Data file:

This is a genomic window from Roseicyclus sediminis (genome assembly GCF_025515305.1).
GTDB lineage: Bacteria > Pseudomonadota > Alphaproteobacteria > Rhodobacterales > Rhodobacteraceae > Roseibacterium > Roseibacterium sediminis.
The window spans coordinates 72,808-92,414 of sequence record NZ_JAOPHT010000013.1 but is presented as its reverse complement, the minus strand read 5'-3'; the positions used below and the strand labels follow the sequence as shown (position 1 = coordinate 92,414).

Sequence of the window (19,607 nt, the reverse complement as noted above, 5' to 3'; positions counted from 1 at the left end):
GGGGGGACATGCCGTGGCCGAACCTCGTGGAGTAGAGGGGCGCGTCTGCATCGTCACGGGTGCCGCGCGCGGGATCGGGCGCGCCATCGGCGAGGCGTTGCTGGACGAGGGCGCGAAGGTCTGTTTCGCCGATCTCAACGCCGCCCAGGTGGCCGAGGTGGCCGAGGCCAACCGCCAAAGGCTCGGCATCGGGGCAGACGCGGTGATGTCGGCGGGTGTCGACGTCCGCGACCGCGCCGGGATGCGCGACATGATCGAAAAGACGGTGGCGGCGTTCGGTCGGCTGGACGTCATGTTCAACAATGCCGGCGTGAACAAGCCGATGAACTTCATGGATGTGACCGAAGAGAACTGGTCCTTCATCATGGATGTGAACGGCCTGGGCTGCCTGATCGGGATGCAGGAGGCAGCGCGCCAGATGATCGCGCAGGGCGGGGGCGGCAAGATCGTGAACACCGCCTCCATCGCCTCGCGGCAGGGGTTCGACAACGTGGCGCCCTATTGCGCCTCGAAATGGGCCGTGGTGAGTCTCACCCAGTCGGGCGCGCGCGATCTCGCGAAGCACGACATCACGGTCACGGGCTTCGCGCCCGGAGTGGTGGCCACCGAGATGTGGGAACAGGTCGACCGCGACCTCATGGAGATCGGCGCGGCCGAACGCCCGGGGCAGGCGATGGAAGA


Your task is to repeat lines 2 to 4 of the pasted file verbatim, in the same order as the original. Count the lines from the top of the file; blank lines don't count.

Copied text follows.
GTDB lineage: Bacteria > Pseudomonadota > Alphaproteobacteria > Rhodobacterales > Rhodobacteraceae > Roseibacterium > Roseibacterium sediminis.
The window spans coordinates 72,808-92,414 of sequence record NZ_JAOPHT010000013.1 but is presented as its reverse complement, the minus strand read 5'-3'; the positions used below and the strand labels follow the sequence as shown (position 1 = coordinate 92,414).

Sequence of the window (19,607 nt, the reverse complement as noted above, 5' to 3'; positions counted from 1 at the left end):